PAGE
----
Francesca Galiano
21/09/2022 - Last update 28/12/2022

Simrat Veera, Justin Chin, Lina Kleyn, Salvatore Spinelli, Leonid Tafler | Year 2020

Use of osteopathic manipulation for treatment of chronic shoulder injury related to vaccine administration


Shoulder injury related to vaccine administration

Type of study:

Case Report

Date of publication of the study’:



Purpose of the study

  • Objective: to report the utility of OMT in case of SIRVA, namely a complication defined by pain, reduced range of motion (ROM) and tissues inflammation that may culminate in bursitis, capsulitis or other manifestations, caused by an erroneous administration of the injection
  • Measured outcomes: report of the symptomes


  • Number: 1
  • Description: 58-year-old woman, with a history of hypertension and right shoulder pain for 4 months, with related paresthesia of the hand and reduced ROM of the shoulder. These symptoms prevented her from carrying out daily activities and work (she was a nurse).

The symptoms started after the administration of an influenza vaccination, injected, according to its report, well below the deltoid (ideal point of administration). Previous hospital, medical, and orthopedic visits did not consider the condition to be a result of the injection, but assumed cervical problems and tendonitis in the right shoulder.

Since the injection of corticosteroids into the acromial bursa, the use of non-steroidal anti-inflammatory drugs and physiotherapy had minimal effects, the woman was advised to have surgery. Not convinced, she preferred to try an osteopathic assessment. The family and social history did not bear any relevant evidence. The cervical X rays were normal whereas the MRI of the shoulder, carried out 6 weeks after the vaccine, showed a mild rotator cuff tendinopathy with a partial tear, moderate bicipital tenosynovitis, and glenohumeral joint effusion.

The osteopathic evaluation showed essentially altered ROM of the shoulder, active and passive, especially in abduction and with tenderness at the point of injection. The Spurling compression test for cervical radiculopathy was negative.


Interventions and evaluations

  • At the first visit, injection of methylprednisolone and lidocaine in the area of the vaccination to reduce inflammation
  • At the follow-ups, methylprednisolone orally
  • Weekly sessions of OMT (modified Spencer’s technique) for four months, against not improving symptoms
  • During this time, the woman continued physiotherapy and started acupuncture treatments to the right shoulder
  • 2 monthly sessions of OMT (modified Spencer’s technique with scapula lift) under general anesthesia with propofol


Initially none of the therapies induced relevant effects. The first effects appeared after the first session of OMT carried out under general anesthesia: the ROM of the right shoulder, passive, active and pan-directional, did largely improve. The symptoms continued to resolve over the following month, during which the woman continued all the different therapies (acupuncture, OMT, not under anesthesia, and physiotherapy).

A new session of OMT under anesthesia practically restored the shoulder to a near-complete ROM, with a slight pain only after 130° of flexion/abduction Afterwards, she continued a few sessions of OMT and physiotherapy, but the symptoms had practically resolved.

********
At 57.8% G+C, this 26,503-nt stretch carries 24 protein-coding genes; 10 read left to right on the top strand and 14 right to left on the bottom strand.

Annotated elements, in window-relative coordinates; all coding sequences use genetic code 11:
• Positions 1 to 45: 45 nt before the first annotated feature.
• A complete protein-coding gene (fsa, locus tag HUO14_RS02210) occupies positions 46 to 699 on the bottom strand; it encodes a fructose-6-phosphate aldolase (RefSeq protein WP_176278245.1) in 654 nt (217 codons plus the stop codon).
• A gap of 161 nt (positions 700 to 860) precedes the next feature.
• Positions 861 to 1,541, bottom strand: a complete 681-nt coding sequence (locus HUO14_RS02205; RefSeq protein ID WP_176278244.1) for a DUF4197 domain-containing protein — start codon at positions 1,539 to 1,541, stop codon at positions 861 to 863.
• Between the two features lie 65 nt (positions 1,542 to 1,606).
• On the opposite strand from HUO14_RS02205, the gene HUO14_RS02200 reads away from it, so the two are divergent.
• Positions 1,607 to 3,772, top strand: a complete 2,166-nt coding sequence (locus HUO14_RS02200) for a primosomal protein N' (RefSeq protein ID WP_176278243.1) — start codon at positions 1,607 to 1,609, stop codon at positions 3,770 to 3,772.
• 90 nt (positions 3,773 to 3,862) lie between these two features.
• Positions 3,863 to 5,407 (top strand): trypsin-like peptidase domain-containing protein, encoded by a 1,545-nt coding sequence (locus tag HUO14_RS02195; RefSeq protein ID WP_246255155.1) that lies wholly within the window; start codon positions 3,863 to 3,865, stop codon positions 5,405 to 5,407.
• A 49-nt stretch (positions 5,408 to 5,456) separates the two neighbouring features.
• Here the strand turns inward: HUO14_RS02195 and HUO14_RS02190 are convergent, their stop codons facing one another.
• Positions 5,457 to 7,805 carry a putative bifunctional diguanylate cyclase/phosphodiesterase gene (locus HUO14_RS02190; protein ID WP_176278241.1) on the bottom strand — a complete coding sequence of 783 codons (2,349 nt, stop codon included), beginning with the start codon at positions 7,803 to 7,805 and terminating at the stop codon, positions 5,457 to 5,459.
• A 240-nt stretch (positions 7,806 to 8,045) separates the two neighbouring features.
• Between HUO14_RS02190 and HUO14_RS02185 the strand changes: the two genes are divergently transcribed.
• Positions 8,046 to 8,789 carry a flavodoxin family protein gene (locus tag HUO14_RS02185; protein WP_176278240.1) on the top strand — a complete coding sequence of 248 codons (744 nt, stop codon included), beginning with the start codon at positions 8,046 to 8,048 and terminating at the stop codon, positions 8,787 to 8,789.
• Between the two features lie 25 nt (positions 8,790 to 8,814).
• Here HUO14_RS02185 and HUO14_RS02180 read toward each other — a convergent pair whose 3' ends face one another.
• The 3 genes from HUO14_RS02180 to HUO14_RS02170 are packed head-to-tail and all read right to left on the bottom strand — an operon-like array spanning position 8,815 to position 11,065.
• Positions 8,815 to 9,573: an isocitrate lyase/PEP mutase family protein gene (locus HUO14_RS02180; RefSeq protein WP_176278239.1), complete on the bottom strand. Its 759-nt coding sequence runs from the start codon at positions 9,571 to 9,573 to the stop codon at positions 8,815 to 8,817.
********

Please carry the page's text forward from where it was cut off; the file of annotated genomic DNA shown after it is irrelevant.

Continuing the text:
SIRVA is a particularly rare complication of vaccinal administration (only 112 cases between 2006 and 2016 in the United States) which mimics symptoms of several neurological pathologies. Although there are different recommendations aimed at avoiding SIRVA during the injection, the standard therapeutic effect (non steroidal anti inflammatories, corticosterone, physiotherapy and surgery) does not always seem to lead to success, as in the present case, in which the patient preferred to defer the invasive chirurgical intervention.

This study suggests how OMT performed under anesthesia may be an additional element to be included in the management of SIRVA, potentially when other therapies (non-steroidal anti-inflammatory, corticosterone, physiotherapy) have not been effective and before resorting to surgery. The anesthetic effect can promote muscle and fascial mobility, thus allowing the OMT to act on inflammatory states and tissue alteration (eg, fibrosis). Further studies are needed to understand how to best apply the connection of OMT to anesthesia, either general or local, as well as to understand the exact mechanism of effectiveness for which analgesic drugs can help OMT.

The review of Osteopedia

By Marco Chiera

Strengths: the study highlight the importance of evaluating a pathological condition under different point of views (inflammatory, neurological, biomechanical, etc.), thus shifting the focus on one “universal” mechanism (as often happens in manual therapies).

Limits: the use of the anesthesia prevents the evaluation of the effective effectiveness of OMT: potentially, also another treatment (eg, physiotherapy) applied under anesthesia could sort the same effect. Although few and non systematic, there are nevertheless different studies in the literature on manual therapies and analgesics that could have been cited and discussed. Likewise, the studies on the application of neural therapy could have been considered in the discussion, that is, as a matter of fact, the local injection of analgesics (or other substances) to alleviate and resolve neuromuscular and inflammatory conditions.

Are you an osteopath?

Register and enjoy the membership benefits. Create your public profile and publish your studies. It's free!

Register now

School or training institution?

Register and enjoy the membership benefits. Create your public profile and publish your studies. It's free!

Register now

Do you want to become an osteopath? Are you a student?

Register and enjoy the membership benefits. Create your public profile and publish your studies. It's free!

Register now